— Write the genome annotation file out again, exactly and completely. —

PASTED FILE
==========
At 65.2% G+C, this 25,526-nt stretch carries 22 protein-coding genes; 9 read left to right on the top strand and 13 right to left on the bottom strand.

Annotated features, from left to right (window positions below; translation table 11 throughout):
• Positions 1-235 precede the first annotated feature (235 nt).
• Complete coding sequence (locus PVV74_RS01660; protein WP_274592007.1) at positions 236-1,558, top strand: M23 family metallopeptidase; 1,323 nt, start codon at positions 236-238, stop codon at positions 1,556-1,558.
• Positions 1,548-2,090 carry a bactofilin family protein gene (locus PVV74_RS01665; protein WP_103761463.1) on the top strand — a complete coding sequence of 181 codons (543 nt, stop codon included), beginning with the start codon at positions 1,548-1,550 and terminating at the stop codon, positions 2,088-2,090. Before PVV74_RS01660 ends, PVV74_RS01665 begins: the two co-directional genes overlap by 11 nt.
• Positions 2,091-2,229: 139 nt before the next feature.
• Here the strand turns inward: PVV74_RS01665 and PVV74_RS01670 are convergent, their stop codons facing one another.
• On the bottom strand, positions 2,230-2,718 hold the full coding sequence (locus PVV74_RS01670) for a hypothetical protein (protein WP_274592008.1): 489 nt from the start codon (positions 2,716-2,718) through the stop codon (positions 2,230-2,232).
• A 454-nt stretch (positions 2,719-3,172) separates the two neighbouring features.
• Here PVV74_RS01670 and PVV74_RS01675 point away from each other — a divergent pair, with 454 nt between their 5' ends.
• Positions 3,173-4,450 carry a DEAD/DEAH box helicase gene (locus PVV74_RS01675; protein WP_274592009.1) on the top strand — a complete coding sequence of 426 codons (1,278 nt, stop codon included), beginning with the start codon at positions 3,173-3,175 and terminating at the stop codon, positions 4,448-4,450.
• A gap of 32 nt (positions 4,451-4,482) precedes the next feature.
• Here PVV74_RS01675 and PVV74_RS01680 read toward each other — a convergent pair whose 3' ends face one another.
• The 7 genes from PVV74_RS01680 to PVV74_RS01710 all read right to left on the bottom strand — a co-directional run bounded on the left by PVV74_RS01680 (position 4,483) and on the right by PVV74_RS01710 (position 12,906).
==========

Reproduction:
At 65.2% G+C, this 25,526-nt stretch carries 22 protein-coding genes; 9 read left to right on the top strand and 13 right to left on the bottom strand.

Annotated features, from left to right (window positions below; translation table 11 throughout):
• Positions 1-235 precede the first annotated feature (235 nt).
• Complete coding sequence (locus PVV74_RS01660; protein WP_274592007.1) at positions 236-1,558, top strand: M23 family metallopeptidase; 1,323 nt, start codon at positions 236-238, stop codon at positions 1,556-1,558.
• Positions 1,548-2,090 carry a bactofilin family protein gene (locus PVV74_RS01665; protein WP_103761463.1) on the top strand — a complete coding sequence of 181 codons (543 nt, stop codon included), beginning with the start codon at positions 1,548-1,550 and terminating at the stop codon, positions 2,088-2,090. Before PVV74_RS01660 ends, PVV74_RS01665 begins: the two co-directional genes overlap by 11 nt.
• Positions 2,091-2,229: 139 nt before the next feature.
• Here the strand turns inward: PVV74_RS01665 and PVV74_RS01670 are convergent, their stop codons facing one another.
• On the bottom strand, positions 2,230-2,718 hold the full coding sequence (locus PVV74_RS01670) for a hypothetical protein (protein WP_274592008.1): 489 nt from the start codon (positions 2,716-2,718) through the stop codon (positions 2,230-2,232).
• A 454-nt stretch (positions 2,719-3,172) separates the two neighbouring features.
• Here PVV74_RS01670 and PVV74_RS01675 point away from each other — a divergent pair, with 454 nt between their 5' ends.
• Positions 3,173-4,450 carry a DEAD/DEAH box helicase gene (locus PVV74_RS01675; protein WP_274592009.1) on the top strand — a complete coding sequence of 426 codons (1,278 nt, stop codon included), beginning with the start codon at positions 3,173-3,175 and terminating at the stop codon, positions 4,448-4,450.
• A gap of 32 nt (positions 4,451-4,482) precedes the next feature.
• Here PVV74_RS01675 and PVV74_RS01680 read toward each other — a convergent pair whose 3' ends face one another.
• The 7 genes from PVV74_RS01680 to PVV74_RS01710 all read right to left on the bottom strand — a co-directional run bounded on the left by PVV74_RS01680 (position 4,483) and on the right by PVV74_RS01710 (position 12,906).